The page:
4. One outfit is very famous

The Star Wars series is full of great and iconic costume design, and one of the most recognisable is the ‘space bikini’ that Leia wears at Jabba’s Palace. Lucas was planning to dress Leia in more formal, military clothing and it was actually Carrie Fisher who requested a skimpier outfit.

The costume was designed by Aggie Guerard Rodgers and she said she took inspiration from a fantasy artist called Frank Frazetta, who had created the artwork for Conan the Barbarian.

Leia in the space bikini

Carrie Fisher in the famous bikini

5. One actor didn’t like Jabba’s Palace quite as much

There’s a moment on Jabba’s sail barge when Jabba’s pet Salacious Crumb chew’s on C-3PO’s eyes. When they filmed this, Anthony Daniels (who played 3PO) had a panic attack. He kept shouting, “Get me up, get me up,” and they dubbed over his lines but that take is the one we see in the film.

Anthony Daniels and his C-3PO suit

Anthony Daniels and his C-3PO suit

6. The film had a strange working title

To keep keen fans and over-zealous reporters away from the set, Lucas and producer Howard Kazanjian said they were making a horror movie called Blue Harvest. They even had t-shirts and caps made for the crew and created a tagline for the movie: “Horror beyond imagination.”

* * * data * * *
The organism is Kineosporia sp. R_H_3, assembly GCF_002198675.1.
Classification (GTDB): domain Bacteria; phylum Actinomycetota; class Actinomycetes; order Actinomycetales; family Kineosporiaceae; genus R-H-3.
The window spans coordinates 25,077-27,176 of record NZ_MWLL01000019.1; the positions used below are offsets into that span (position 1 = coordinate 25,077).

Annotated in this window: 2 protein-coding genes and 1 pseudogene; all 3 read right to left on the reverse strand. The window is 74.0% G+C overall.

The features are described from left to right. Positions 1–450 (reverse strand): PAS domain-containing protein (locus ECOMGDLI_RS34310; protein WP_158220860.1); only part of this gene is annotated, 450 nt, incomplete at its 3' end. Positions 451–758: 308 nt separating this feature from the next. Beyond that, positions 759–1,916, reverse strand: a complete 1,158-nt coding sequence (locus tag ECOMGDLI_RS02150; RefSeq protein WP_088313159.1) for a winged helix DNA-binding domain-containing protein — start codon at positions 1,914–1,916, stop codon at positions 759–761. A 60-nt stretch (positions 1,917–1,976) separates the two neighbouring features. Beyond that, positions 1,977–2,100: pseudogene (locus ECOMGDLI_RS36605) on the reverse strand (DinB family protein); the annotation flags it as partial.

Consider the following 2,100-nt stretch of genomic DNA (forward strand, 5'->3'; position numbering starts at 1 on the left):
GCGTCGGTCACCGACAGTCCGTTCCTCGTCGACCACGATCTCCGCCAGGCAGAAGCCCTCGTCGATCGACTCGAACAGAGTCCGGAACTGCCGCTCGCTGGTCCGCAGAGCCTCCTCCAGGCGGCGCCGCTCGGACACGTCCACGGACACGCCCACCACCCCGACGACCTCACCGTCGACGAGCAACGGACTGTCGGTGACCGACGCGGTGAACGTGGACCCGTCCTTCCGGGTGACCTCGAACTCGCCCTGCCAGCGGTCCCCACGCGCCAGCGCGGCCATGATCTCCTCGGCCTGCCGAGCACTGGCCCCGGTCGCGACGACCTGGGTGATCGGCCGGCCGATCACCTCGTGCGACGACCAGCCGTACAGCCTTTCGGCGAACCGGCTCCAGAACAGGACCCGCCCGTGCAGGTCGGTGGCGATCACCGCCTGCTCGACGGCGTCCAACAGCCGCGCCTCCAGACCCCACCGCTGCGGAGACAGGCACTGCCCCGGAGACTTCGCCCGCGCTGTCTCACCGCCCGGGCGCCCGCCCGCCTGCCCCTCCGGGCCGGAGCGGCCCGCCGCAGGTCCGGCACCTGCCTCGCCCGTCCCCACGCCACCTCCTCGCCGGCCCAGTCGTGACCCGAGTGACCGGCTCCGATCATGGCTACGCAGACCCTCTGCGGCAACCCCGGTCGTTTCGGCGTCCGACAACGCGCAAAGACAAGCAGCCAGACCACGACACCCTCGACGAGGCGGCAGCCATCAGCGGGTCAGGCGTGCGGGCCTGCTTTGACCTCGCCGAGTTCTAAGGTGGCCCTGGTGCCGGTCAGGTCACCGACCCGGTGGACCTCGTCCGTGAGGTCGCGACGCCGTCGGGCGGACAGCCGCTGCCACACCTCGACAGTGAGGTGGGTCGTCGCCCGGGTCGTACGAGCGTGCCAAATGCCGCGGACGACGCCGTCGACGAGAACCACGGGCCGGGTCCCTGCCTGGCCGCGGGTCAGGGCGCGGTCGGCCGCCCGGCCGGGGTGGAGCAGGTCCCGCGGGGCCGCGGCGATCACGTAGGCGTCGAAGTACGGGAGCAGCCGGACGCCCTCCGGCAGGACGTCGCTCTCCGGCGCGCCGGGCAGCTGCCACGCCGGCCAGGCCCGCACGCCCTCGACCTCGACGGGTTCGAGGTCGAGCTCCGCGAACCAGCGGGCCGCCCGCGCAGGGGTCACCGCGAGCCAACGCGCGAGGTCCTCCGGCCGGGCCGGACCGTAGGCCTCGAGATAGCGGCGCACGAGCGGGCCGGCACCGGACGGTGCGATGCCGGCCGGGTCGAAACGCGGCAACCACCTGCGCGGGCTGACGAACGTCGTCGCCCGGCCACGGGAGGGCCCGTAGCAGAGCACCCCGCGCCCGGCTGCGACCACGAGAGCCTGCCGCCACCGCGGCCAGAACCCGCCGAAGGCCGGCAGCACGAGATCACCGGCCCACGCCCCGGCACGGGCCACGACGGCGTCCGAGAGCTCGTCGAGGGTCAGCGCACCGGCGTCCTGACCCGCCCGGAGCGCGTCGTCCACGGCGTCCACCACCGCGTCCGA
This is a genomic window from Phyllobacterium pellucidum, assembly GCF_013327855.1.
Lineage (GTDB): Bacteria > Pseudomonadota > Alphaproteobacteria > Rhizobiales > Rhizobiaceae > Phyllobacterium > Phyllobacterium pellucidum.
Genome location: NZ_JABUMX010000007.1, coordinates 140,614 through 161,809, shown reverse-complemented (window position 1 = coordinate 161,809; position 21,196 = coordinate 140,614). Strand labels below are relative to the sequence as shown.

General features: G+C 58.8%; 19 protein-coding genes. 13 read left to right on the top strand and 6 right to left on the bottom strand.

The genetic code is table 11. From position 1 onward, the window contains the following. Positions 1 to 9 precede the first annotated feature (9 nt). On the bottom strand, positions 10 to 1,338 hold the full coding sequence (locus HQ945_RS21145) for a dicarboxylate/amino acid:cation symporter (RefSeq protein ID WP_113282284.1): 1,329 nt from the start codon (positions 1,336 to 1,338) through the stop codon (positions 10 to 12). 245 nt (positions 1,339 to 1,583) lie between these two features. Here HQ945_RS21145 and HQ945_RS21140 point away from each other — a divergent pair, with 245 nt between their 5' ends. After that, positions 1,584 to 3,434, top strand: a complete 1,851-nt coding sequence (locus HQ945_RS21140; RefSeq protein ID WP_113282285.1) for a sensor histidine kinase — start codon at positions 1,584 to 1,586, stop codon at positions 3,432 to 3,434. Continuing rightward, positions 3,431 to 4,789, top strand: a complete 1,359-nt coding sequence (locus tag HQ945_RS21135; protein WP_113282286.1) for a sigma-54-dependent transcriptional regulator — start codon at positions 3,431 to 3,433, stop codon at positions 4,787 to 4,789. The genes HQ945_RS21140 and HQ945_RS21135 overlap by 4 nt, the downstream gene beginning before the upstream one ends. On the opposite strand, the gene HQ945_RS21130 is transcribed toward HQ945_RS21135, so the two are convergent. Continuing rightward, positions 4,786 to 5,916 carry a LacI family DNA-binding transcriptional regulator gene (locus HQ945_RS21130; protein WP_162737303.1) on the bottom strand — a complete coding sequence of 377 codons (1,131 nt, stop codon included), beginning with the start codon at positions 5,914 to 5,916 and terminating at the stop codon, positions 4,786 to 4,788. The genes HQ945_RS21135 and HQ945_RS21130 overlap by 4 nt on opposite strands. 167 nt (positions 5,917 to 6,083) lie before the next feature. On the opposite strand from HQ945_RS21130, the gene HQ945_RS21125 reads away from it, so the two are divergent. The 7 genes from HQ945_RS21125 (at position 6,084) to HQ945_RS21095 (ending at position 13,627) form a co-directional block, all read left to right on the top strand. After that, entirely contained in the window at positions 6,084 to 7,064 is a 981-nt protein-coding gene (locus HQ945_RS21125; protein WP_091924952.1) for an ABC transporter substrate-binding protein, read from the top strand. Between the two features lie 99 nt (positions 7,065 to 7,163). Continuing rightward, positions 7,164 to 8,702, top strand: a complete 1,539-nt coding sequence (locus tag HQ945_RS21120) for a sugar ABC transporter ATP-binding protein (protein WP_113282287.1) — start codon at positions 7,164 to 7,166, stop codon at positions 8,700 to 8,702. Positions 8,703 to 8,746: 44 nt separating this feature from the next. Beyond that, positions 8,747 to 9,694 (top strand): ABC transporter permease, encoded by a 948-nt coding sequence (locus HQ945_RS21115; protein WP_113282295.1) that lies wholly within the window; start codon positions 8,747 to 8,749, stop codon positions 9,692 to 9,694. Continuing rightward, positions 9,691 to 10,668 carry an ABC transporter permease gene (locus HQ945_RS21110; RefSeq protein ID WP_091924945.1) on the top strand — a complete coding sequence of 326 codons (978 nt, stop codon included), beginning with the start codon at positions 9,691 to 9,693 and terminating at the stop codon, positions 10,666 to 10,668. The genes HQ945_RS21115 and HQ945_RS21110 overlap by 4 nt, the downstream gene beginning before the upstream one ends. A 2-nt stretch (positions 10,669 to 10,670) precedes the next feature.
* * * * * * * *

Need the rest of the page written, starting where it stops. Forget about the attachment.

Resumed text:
There was a novel called Red Harvest by Dashiell Hammett published in 1929. Red Harvest was an inspiration for Yojimbo by Akira Kurosawa, so Lucas came up with a working title of Blue Harvest as a tribute. And if you visit blueharvest.com, you’ll see it redirects you to the Star Wars website.

7. A few names were up to direct

The director of Return of the Jedi was Richard Marquand, a largely unknown filmmaker at the time. Marquand wasn’t the first name Lucas thought of to direct Jedi, and he did approach some other well-known filmmakers.

The first person Lucas wanted was his old pal Steven Spielberg. He couldn’t do it though because he was a member of the Directors’ Guild of America (DGA) and Lucas had fallen out with the DGA when The Empire Strikes Back (1980) was released.

Lucas then asked David Lynch to direct but he said no in favour of making Dune (1984). Lucas then asked David Cronenberg and he said no to make Videodrome (1983). So he turned to Welshman Richard Marquand. Lucas had seen Marquand’s second World War thriller Eye of the Needle (1981) and was impressed.

Richard Marquand, George Lucas, and Mark Hamill